Humiliation of Palestinians triggers rush to war


Dying Peace Process


By Phil Reeves in Jerusalem


9 October 2000


What on earth went wrong? Were we not being told less than three

months ago that Israel and the Palestinians were closer to a deal than

they had ever been? Were we not being cheerfully reassured that an

historic watershed had occurred at the Camp David summit and that

though it ended without an agreement things would never be the

same again?


And yet the descent into violence in the Middle East has been swift

and terrifying. It has happened, above all, because the parties

involved, including Yasser Arafat, for too long underestimated the

rage and frustration that had built up among the Palestinians. Even

now, the Israelis are continuing to make the same mistake by insisting

Mr Arafat has only to snap his fingers to stop it all.


The truth is that most Palestinians long ago abandoned any faith in the

Oslo peace process. They judged it on the basis of what they actually

saw not what was said by the US State Department and Israeli



They saw that Israeli security officials still barred Palestinians from

moving freely between the West Bank and the Gaza Strip despite

the wildly over-hyped opening of a "safe passage" through Israel a

year ago. They saw that Israeli bulldozers carried on knocking down

Arab houses and clearing Arab land to make bypasses for Jewish



They saw their workers trooped through the cattle pens at Gaza's

border with Israel to work for a pittance in menial jobs victims of

Israel's economic throttle-hold, which far overshadowed recent signs

that the Palestinian economy was picking up. They saw the Israelis

crank up the demographic war against the Arab world by opening

their doors to almost one million arrivals from the Soviet Union over a

decade many of them not Jewish. And, in particular, they saw Ehud

Barak building on occupied land at a faster pace than his hard-line

predecessor, Benjamin Netanyahu, making a mockery of the pretence

that the Oslo negotiations were founded on UN Security Council

Resolution 242.


Mr Barak's aides marketed him skilfully to the world as a peace-maker.

It is perfectly true that he was willing to discuss the division of

Jerusalem and it is true that this took some courage not least

because it wiped out any prospect of rebuilding his collapsed coalition



It is also true that overall, Israel softened its conduct in certain areas

for example, by announcing the end of the grotesque practice of

revoking residency permits of Arabs in east Jerusalem in an effort to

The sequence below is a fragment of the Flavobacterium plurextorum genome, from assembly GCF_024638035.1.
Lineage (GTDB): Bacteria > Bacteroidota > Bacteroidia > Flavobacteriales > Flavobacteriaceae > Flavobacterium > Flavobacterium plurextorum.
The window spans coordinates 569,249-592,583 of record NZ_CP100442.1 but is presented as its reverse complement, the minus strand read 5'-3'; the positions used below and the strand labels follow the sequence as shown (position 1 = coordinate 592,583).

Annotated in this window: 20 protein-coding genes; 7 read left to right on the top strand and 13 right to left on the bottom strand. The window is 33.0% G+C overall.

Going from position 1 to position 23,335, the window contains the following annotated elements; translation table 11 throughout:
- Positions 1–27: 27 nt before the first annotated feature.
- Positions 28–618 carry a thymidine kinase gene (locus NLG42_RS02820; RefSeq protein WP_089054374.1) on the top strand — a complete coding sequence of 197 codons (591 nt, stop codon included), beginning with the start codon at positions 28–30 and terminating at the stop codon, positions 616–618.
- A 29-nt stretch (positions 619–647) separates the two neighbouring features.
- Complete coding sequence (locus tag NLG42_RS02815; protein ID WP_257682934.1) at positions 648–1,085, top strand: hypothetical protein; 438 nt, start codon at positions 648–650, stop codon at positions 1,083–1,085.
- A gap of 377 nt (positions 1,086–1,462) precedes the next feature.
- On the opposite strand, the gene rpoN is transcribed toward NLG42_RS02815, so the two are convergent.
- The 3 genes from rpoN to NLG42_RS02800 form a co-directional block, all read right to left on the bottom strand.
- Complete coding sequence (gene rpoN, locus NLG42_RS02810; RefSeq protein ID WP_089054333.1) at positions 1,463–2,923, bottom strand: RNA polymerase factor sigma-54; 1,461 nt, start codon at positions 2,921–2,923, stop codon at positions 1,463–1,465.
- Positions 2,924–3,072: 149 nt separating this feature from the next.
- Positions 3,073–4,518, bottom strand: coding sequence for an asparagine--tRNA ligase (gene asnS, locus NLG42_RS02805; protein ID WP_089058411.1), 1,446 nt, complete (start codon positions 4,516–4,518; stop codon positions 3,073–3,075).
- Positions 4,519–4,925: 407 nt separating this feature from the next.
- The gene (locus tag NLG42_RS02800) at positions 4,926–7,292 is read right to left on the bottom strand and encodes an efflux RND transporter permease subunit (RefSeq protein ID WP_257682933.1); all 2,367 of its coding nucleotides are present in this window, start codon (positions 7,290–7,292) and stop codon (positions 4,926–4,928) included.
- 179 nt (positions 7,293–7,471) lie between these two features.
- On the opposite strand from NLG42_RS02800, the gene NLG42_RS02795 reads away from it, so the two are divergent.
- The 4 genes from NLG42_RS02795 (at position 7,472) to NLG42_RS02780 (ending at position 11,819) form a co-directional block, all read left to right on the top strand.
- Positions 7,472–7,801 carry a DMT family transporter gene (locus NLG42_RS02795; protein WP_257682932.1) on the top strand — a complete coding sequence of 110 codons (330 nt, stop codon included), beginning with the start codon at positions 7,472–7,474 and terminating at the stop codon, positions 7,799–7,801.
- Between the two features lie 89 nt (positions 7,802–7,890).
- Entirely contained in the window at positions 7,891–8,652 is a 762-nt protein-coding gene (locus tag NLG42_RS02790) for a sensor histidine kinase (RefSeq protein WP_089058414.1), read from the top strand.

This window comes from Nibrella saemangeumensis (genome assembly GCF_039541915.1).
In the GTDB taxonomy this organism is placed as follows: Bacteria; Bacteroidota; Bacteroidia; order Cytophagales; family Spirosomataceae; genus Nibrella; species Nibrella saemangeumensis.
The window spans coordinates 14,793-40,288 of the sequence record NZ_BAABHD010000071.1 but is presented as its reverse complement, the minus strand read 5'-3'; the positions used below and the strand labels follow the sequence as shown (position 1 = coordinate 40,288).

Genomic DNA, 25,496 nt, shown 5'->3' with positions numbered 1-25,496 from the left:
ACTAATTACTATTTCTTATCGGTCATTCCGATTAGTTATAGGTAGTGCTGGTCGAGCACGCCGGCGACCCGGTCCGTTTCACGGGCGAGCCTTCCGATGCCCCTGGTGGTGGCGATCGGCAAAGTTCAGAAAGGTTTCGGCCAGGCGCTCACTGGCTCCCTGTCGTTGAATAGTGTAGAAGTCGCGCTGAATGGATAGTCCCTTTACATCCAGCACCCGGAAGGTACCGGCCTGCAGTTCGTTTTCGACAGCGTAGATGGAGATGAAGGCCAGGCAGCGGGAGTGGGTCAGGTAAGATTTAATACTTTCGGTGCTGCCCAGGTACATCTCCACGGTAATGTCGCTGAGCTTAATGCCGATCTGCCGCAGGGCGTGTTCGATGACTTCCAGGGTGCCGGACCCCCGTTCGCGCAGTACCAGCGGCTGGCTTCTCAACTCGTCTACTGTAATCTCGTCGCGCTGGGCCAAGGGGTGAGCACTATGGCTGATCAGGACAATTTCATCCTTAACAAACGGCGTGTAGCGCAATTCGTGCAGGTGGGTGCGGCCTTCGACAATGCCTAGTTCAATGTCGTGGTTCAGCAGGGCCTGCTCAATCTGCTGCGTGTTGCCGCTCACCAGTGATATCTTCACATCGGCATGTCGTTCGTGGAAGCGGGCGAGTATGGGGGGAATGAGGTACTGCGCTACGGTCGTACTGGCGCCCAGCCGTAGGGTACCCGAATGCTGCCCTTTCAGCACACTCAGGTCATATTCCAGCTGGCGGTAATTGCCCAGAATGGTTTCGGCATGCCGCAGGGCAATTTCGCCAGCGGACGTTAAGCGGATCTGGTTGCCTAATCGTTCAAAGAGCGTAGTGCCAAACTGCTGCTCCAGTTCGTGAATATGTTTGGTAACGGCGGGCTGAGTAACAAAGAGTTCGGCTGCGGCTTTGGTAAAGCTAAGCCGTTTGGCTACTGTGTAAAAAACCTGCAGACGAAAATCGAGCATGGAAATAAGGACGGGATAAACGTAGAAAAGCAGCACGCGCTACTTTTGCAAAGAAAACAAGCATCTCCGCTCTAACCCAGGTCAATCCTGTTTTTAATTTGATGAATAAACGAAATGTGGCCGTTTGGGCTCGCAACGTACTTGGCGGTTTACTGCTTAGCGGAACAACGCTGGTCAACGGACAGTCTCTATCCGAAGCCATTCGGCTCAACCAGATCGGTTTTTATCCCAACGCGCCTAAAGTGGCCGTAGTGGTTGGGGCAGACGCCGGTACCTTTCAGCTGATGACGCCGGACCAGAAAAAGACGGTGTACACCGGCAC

reduce their numbers, and at least, officially ending the use of

torture by the security services.


But these moves are seen by ordinary Palestinians as nothing more

than their rights. Nor was it enough. The whole peace process

continued to be blighted by a fundamental lack of good will, and a

strong suspicion that ultimately Mr Barakbelieved that peace was a

matter of bamboozling Mr Arafat into compliance.


Complacency also afflicted the Palestinian leadership Mr Arafat and

his officials, or the "Oslo class" as Palestinians on the street

sneeringly began to call them. They were seen as a world apart,

glossy courtiers jetting from one international capital to another while

those confined within the Palestinian Authority's disjointed scraps of

territory were left to fester.


Mr Arafat's tactic of securing loyalty by handing out business

contracts had sown the roots of corruption. As one monstrous

mansion after another appeared on the skyline of the otherwise

squalid,broken-down landscape of Gaza, the public's cynicism and

sullenness deepened. But the world looked the other way. A close

associate of Mr Arafat told The Independent last week: "They mistook

silence for acquiescence, and not the eye of the storm, and today we

are seeing the beginning of the storm." He could not have put it better.


Yet the signs were there although they were ignored by the

leadership on both sides, and also by the Americans, keen to score a

foreign policy triumph before President Bill Clinton left office. Last

November, for instance, 20 prominent Palestinians signed a blistering

petition accusing Mr Arafat of being responsible for corruption in the

Palestinian Authority, and expressing deep disillusion with the Oslo

process. Mr Arafat's response was to arrest half the signatories.


Throughout, the Americans soldiered on, believing not least for

domestic political reasons that getting a deal was more important

than attending to the danger signals. They underestimated the level of

emotion among the Palestinians so badly that Mr Clinton felt able to

blame Mr Arafat for the failure of the Camp David talks, despite the

latter's apparent willingness to make concessions over such

fundamental issues as Jewish settlement on the West Bank.


America's credibility as mediator had long been questioned by

Palestinians, and with reason. "The Palestinians always complain that

we know the details of every proposal from the Americans before

they do," one Israeli government source told The Independent

recently. "There's a good reason for that; we write them."


It is ironic, sad even, that Mr Barak's one notable achievement in

office, the withdrawal of Israeli troops from south Lebanon, also

fuelled the fires destroying his one main goal that of securing a

Middle East peace deal on Israeli terms. The Palestinians, like the rest

of the Arab world, saw the pull-out as a victory for the Hizbollah

guerrillas that had fought Israel's 22-year occupation for so long.

Those now fighting in the streets considered it to be inspiring proof

that violence, albeit by a far weaker side, faced with overwhelming

military force, can achieve results.